The Potomac River is the nation's river. George Washington had his home here and lobbied to have the capital city on its shores. The river flows through four East Coast states and Washington, DC on its way into the Chesapeake Bay, the largest estuary in North America.
In a journey by boat on the Potomac, VOA's Rosanne Skirble visits the largest island on the river, an island protected from future development by a special legal agreement between landowners and a conservation group.
Neal Brown owns an island on the Potomac. And not just any old island. Harrison Island, some 4 kilometers long and nearly 1 kilometer wide, is the largest island in the Potomac River watershed. "It's basically flat and fairly open. We have a ridge of trees going down the center of the island," he says. "And the whole perimeter of the island has hardwood trees. Some are probably 100 or years old or so. We have an old house in the center of the island and a couple of old barns. And the rest of the island is pretty much open with wild grass, wild weeds and corn and sunflower."
Neal Brown is a plumber, who with some friends and the help of a conservation group recently bought Harrison Island. Meredith Lathbury is director of land protection for the Potomac Conservancy, an environmental group devoted to the protection of the Potomac River. Together they hold a legal land agreement that guards against future development.
Lathbury: "This program provides monetary and financial incentives by providing assistance for the restoration as well as permanent protection of these very sensitive lands."
Skirble: "How does it work for you as a group? What were the requirements (for the easement)?"
Brown: "In order to satisfy the program we're planting 101 acres (41 hectares) of trees over a three year period. We have to plant and maintain those trees for three years and after that nature takes its course. We are also rebuilding some wetlands. The southern part of the island has been put into a large wetland and breeding ground. We built a berm there so there's a breeding ground for ducks and geese."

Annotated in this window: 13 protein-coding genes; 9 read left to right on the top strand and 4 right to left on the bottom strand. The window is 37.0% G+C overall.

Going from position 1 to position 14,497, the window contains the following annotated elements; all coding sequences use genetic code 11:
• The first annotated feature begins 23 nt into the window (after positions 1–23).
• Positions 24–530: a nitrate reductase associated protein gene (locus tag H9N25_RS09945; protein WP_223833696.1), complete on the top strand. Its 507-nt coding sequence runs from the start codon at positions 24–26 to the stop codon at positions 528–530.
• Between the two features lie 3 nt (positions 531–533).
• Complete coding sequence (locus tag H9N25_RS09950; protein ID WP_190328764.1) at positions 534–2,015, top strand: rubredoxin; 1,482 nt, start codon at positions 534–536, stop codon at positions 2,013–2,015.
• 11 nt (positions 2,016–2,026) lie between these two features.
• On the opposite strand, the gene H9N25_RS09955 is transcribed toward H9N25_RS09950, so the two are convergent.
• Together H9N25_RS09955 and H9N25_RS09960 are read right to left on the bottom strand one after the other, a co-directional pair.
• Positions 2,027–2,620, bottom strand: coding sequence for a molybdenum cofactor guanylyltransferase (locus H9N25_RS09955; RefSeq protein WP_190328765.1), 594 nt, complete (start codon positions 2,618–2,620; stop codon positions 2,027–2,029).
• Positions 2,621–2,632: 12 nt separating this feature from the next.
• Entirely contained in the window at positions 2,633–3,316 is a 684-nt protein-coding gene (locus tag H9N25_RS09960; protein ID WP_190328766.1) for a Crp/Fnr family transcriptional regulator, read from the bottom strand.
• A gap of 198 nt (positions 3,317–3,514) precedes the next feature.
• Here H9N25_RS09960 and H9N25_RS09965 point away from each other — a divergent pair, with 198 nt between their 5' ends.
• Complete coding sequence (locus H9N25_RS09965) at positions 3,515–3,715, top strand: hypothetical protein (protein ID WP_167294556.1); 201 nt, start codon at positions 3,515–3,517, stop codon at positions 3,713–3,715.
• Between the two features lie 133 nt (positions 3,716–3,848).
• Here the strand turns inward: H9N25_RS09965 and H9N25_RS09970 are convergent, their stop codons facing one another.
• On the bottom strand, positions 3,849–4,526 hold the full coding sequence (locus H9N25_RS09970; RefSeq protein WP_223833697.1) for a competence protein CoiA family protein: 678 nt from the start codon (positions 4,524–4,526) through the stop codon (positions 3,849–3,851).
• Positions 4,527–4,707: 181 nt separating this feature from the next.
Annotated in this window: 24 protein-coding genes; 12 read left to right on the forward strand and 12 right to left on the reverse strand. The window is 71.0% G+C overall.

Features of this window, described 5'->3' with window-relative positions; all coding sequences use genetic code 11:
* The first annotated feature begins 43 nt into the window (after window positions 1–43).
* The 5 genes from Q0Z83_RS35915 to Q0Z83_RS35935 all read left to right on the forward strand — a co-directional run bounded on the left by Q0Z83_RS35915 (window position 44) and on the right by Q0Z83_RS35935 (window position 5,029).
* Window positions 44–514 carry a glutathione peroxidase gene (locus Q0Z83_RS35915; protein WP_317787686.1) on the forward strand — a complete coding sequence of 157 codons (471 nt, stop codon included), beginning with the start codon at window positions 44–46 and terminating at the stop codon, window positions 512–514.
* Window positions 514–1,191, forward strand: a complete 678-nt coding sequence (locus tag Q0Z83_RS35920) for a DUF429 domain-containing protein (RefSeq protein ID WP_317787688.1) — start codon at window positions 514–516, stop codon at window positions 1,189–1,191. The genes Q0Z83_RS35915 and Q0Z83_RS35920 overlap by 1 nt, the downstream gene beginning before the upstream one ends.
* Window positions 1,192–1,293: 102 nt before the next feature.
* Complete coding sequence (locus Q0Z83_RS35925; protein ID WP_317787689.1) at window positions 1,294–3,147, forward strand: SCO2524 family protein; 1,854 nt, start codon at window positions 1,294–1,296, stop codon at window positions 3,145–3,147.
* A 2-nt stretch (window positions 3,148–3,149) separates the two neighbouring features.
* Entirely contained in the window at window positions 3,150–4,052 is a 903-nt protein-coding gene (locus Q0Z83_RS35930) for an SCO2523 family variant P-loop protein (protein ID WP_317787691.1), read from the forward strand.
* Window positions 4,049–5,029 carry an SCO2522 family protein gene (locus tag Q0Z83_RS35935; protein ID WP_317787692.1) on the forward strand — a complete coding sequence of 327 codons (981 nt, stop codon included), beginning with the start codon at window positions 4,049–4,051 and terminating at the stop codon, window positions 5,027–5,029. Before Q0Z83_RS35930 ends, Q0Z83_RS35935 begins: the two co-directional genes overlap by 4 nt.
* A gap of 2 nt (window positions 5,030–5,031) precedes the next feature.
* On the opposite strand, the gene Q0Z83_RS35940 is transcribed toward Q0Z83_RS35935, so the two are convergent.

Neal Brown and friends, all hunting buddies, planted 35,000 trees this year and expect to plant another 16,000 next year. They do all the restoration work themselves, which hasn't been easy considering there is no bridge to the mainland. "Everything that comes [on the island] has to come by boat," he says. "It is very difficult to bring equipment, tools and materials. You get out here and you start working, and when something breaks down you don't jump in your pickup and go to the repair show and get a part. That's the end of the work for the day. You go to your boat, get in your truck, go to the repair shop to come back to your boat to come to the island."
Meredith Lathbury says both groups the Potomac Conservancy and the landowners come out ahead. The owners retain the title to the property subject only to easement restrictions.
Lathbury: "The easement itself just really requires that the restoration Neal is doing now be retained through time. And it provides for some management of the forest and vegetation, so he needs to do that. But really it is intended that it stays this way once it has all grown up."
Brown: "The easements are for perpetuity. They stay with the island forever. Anyone who would buy the island has to honor those easements. It's good for the island. It's good for the river, and it's good for the wildlife."
Lathbury: "And so Neal and his group are leaving a legacy of hunting and wildlife management here that is very special and unique and the Potomac Conservancy works really hard to provide those tools for landowners who voluntarily want to participate."
Brown: "My dream is to see the island self-supporting. My son, who is now involved out here with me, (I hope) that he grows up and (will) teach his son how to hunt and farm out here on this island and enjoy life and the nature out here and pass it on to another generation after that. And that's the plan. We hope the island will stay in a wildlife preserve forever and ever."
Neal Brown says that Harrison Island has become his refuge and pastime. Instead of golfing, he now comes out to the island and works.
This is the third piece in a five-part series on the Potomac River, the waterway in the eastern United States that flows through four U.S. States and metropolitan Washington DC into the Chesapeake Bay, the largest estuary in North America. In a canoe trip down the river VOA's Rosanne Skirble explores the natural riches of the Potomac and the struggle to protect the land and water resources of the river in the face of population growth, sprawling development and pollution.